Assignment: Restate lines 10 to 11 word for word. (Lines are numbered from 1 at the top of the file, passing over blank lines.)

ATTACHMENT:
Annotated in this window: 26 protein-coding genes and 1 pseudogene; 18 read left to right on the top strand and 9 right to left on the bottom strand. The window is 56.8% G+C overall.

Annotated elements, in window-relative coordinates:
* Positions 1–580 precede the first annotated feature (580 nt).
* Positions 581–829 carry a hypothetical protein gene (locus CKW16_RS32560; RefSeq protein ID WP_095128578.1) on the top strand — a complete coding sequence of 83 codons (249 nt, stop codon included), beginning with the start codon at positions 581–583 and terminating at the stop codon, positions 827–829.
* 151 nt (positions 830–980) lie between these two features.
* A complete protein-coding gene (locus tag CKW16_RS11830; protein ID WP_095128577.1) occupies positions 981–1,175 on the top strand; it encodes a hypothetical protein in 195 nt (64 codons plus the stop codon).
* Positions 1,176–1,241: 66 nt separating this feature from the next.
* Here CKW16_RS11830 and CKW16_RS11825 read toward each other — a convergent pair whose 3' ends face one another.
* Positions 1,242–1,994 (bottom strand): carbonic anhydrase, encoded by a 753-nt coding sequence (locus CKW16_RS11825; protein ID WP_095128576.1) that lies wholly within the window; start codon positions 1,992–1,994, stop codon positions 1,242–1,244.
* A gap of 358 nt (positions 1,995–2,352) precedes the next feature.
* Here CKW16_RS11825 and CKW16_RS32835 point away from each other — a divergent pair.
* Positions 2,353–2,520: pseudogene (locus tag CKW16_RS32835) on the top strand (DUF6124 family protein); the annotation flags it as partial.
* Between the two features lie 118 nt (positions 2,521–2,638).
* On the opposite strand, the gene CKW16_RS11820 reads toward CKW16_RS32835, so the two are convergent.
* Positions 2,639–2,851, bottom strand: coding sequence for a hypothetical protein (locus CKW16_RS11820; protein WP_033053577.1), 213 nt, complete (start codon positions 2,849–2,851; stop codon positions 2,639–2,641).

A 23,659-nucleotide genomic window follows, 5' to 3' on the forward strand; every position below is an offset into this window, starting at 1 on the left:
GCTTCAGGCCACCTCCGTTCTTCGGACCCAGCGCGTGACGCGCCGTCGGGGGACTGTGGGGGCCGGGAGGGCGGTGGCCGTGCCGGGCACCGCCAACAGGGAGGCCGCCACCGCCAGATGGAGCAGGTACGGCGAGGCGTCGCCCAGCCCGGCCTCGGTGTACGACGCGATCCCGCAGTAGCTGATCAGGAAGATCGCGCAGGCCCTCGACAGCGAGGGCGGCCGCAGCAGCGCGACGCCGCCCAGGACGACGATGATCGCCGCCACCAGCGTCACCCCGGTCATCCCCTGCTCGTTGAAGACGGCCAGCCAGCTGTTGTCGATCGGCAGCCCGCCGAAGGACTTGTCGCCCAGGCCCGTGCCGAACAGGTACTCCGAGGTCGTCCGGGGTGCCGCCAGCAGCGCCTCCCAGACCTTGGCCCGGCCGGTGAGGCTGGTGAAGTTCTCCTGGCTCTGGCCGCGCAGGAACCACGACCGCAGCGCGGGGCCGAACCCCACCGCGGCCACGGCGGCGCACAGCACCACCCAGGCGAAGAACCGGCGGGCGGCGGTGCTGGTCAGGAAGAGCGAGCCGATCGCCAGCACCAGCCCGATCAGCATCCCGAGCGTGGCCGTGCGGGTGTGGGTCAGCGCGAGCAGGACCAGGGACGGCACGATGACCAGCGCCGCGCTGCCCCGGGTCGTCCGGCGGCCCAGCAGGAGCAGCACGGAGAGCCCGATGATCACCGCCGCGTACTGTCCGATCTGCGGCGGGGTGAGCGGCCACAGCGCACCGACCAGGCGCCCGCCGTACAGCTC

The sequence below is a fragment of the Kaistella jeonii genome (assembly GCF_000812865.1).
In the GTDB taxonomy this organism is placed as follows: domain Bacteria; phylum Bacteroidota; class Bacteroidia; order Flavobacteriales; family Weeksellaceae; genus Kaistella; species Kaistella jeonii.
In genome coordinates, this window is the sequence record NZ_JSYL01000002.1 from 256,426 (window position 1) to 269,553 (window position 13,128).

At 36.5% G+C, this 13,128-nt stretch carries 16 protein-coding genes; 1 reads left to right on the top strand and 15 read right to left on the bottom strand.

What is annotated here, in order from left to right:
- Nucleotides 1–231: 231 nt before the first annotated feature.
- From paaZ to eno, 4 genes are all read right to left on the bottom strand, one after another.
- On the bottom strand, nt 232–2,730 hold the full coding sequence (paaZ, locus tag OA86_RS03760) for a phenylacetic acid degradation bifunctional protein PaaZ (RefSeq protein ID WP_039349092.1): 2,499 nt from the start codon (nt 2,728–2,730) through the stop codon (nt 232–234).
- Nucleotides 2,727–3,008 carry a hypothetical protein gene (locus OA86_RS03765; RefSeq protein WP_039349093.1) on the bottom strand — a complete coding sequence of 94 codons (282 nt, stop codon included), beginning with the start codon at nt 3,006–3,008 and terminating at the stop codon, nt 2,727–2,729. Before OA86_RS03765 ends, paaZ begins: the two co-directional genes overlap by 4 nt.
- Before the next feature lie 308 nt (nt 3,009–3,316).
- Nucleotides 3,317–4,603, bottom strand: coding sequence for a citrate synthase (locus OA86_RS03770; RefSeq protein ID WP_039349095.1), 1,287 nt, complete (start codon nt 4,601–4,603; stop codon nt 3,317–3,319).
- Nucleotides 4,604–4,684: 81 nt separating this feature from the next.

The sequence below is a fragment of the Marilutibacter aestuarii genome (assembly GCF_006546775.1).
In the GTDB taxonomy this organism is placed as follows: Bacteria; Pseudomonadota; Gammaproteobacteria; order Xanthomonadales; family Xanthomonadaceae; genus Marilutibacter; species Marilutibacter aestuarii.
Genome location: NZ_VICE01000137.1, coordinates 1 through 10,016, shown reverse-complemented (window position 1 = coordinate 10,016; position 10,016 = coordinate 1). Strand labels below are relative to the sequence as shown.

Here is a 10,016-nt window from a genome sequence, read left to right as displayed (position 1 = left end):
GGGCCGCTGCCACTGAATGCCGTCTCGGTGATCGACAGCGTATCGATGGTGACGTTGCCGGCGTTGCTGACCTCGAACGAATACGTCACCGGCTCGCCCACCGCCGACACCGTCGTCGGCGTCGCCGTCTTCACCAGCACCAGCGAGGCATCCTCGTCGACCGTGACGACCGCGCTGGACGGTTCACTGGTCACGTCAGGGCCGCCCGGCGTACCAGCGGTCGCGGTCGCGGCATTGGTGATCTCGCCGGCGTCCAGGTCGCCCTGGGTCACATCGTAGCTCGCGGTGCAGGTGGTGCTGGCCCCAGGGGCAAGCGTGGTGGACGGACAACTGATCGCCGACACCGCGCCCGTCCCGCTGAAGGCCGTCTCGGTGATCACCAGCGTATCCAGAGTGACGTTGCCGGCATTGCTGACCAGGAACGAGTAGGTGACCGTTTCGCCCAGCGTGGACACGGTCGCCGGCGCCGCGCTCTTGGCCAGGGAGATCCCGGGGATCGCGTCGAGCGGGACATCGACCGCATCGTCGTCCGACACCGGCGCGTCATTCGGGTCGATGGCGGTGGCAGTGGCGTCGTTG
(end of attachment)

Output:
* A gap of 358 nt (positions 1,995–2,352) precedes the next feature.
* Here CKW16_RS11825 and CKW16_RS32835 point away from each other — a divergent pair.